Captain Cook Cruises Fiji is pleased to announce they have partnered with Cure Kids Fiji and will work together in overcoming urgent child health challenges in Fiji to achieve significant improvements for children, their families and communities throughout the country.
Cure Kids Fiji has been working in Fiji since 2006 to improve the health of Fijian children through research and evidence-based child health programs. Too many Fijian children lose their lives to illnesses that are both treatable and preventable in other parts of the world, such as rheumatic heart disease (RHD) and pneumonia. Cure Kids Fiji focuses on developing life-saving solutions for these illnesses through their Rheumatic Heart Disease Control & Prevention Program and the Fiji Oxygen Project.
According to Tony Acland, General Manager, Captain Cook Cruises Fiji, “We are so happy to be given the opportunity to partner with Cure Kids Fiji and look forward to proactively helping improve health outcomes for Fijian children and their families.”
“Many of our staff, who we consider family, have children and grandchildren that have been affected by these illnesses and we hope to not only save lives but to also build a sense of community and purpose around this important cause,” continues Mr Acland.
Captain Cook Cruises Fiji is supporting Cure Kids Fiji by applying a $1 per room per night charge on an opt out basis to guests on MV Reef Endeavour. 100% of this donation goes directly to Cure Kids Fiji and will help save thousands of lives.
Captain Cook Cruises Fiji will also work with the RHD team to facilitate screening in remote Fijian villages and schools on Captain Cook Cruises itineraries to the Yasawa, Mamanuca and Lau Group Islands. In addition to this Captain Cook Cruises Fiji will support annual fundraising and charity events and help promote Cure Kids Fiji and the work they do through raising awareness and educating their guests, the people of Fiji, and Captain Cook Cruises staff.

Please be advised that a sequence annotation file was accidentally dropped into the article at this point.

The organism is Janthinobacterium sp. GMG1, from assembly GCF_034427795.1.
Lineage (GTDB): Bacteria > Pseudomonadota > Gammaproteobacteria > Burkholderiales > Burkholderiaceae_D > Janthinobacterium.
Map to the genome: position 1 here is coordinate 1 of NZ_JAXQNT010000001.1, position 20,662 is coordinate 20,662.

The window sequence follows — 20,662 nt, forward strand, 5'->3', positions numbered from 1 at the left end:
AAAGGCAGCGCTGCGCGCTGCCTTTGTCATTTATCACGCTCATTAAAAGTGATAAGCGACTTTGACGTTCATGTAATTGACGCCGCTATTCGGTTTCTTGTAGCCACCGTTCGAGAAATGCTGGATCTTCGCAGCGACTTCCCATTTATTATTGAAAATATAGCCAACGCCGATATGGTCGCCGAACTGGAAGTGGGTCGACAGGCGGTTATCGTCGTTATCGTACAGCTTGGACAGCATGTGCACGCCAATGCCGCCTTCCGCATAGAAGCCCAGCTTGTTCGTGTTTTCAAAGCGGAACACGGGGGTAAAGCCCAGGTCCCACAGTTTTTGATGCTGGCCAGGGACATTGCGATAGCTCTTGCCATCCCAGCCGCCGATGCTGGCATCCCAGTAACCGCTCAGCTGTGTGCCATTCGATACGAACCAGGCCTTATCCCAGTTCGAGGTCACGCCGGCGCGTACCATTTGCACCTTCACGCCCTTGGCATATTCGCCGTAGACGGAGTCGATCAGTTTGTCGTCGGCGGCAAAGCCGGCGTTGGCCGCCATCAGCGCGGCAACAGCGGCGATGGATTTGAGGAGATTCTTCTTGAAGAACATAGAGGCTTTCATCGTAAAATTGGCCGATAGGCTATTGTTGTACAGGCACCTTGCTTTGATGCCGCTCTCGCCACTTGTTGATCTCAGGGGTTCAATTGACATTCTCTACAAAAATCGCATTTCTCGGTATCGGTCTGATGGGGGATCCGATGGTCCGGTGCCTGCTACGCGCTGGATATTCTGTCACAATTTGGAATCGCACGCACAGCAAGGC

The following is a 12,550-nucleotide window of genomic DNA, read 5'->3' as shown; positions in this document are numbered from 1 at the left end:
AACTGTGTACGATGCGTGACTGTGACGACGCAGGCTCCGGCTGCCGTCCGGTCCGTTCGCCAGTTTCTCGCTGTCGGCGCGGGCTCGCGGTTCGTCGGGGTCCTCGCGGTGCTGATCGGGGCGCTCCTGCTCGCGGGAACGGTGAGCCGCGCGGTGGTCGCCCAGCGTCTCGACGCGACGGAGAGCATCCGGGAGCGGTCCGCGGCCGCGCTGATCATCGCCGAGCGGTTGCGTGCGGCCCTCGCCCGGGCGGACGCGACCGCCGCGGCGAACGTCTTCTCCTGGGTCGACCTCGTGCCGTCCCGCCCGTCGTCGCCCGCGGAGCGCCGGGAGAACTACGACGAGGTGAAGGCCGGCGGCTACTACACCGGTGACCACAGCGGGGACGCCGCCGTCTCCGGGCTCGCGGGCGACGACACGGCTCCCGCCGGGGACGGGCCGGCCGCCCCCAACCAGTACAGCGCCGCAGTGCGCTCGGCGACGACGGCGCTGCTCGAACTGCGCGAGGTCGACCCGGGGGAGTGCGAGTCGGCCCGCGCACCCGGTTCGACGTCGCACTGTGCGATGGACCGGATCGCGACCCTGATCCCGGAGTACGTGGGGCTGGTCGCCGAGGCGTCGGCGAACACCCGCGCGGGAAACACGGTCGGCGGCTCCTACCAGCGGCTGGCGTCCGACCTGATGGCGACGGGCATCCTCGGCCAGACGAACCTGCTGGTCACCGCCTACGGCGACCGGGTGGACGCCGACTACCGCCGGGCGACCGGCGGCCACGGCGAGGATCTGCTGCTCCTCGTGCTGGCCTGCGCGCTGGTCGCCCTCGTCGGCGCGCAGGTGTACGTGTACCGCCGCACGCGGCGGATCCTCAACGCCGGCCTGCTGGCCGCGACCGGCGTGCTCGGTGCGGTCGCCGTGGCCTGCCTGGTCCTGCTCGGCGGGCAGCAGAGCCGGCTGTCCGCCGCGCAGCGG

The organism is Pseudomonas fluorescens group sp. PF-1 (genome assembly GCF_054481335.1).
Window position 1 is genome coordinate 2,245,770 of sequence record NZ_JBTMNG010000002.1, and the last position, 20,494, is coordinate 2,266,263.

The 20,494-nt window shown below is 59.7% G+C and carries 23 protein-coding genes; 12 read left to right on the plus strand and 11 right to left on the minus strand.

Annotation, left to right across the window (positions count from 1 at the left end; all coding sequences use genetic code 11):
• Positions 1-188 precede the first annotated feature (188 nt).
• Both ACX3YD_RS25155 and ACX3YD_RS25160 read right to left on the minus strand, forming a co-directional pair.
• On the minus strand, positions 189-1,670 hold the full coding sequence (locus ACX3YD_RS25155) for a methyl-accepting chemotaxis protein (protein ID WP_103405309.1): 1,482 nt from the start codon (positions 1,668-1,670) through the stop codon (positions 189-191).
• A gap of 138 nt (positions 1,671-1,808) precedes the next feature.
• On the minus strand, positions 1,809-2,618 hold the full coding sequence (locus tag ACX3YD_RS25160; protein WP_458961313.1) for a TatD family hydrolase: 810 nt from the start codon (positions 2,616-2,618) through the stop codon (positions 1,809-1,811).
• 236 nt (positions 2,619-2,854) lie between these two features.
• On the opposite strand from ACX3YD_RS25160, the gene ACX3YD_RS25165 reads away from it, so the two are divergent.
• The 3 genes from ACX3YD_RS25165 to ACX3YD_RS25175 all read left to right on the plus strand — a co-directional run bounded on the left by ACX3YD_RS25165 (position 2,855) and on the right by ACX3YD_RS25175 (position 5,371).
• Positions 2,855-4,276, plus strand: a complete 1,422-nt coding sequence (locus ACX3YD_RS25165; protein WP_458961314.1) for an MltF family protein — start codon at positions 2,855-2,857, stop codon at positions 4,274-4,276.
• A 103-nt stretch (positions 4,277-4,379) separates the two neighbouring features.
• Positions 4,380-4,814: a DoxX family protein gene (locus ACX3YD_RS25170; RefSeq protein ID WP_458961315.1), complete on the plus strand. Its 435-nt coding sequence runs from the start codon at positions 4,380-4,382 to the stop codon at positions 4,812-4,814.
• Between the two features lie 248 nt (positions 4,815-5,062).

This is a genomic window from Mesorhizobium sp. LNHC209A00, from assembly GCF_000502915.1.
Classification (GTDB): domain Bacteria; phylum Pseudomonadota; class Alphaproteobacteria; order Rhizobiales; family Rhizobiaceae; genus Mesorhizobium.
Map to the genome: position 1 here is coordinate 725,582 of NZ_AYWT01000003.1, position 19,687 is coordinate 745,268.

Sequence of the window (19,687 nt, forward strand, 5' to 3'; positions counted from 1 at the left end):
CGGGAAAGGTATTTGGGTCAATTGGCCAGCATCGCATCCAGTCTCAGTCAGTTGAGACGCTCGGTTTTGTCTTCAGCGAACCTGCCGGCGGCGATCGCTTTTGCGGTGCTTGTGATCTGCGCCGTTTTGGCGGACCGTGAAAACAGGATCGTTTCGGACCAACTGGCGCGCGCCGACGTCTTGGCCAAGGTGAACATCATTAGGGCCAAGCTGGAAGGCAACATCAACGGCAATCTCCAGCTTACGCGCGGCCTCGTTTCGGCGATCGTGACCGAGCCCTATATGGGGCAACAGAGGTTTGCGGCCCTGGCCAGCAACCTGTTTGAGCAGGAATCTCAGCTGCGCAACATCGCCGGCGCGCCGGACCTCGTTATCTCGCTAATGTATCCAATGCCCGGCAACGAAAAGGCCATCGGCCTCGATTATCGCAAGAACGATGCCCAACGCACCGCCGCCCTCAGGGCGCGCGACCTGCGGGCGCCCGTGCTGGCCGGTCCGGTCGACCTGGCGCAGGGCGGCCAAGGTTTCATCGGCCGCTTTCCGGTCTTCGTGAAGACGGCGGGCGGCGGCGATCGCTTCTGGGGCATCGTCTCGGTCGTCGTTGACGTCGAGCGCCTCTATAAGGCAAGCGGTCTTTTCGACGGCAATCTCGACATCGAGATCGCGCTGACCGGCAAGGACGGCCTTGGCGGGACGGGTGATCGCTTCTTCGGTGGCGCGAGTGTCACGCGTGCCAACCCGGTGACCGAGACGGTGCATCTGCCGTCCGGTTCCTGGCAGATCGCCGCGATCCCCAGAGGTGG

Captain Cook Cruises Fiji operate three, four, seven and eleven-night cruises around the inner and remote islands of Fiji onboard small ship, MV Reef Endeavour. The company also operates a full day Tivua Island Day cruise, a half day Lazy Lunch cruise to Tivua Island and a Sunset Dinner Cruise.
For further information and bookings contact Captain Cook Cruises on T: +61 9126 8160, from within Australia: 1300 To Fiji (86 3454), Email: email@example.com or visit www.captaincookcruisesfiji.com
For media enquiries contact: Brooke Tolar, Captain Cook Cruises Fiji, M: 0411 553 246, or Email: firstname.lastname@example.org
For more information on Cure Kids Fiji contact Jennifer Miller on M: +679 944 0488 or Email: email@example.com
Cure Kids Fiji
Cure Kids Fiji was launched in 2006 in partnership with AccorHotels and the New Zealand based charity Cure Kids, who were founded by Rotary 45 years ago. Since launching in Fiji, child health research and initiatives worth more than FJ $5m have been delivered in partnership with the Fiji Ministry of Health and Medical Services.
Rheumatic Heart Disease
Rheumatic Heart Disease (RHD) affects one in 50 children, while life-threatening is a preventable condition. Fiji has the highest known rates in the world and is the leading cause of death for young people and the second most common cause of death for pregnant Women.
In June 2014, a four-year partnership project commenced with the aim of preventing & reducing the impact of RHD in the Fiji Islands.
In partnership with the Fiji Ministry of health and world-leading RHD experts from Australia and NZ, Cure Kids is leading a national-level, research-based project, improving and building capacity across all aspects of RHD control and prevention.
The Fiji Oxygen Program
Each year in Fiji, approximately 200 children under 5 years-of-age die from pneumonia and newborn illnesses. Using oxygen to treat pneumonia in children reduces death by 35%. However, many health facilities in Fiji have unreliable or rationed oxygen supplies, leaving patients vulnerable. Cure Kids Fiji in collaboration with the Fiji Ministry of Health and Medical Services and experts at the University of Auckland, are implementing new ways to improve oxygen availability to save lives.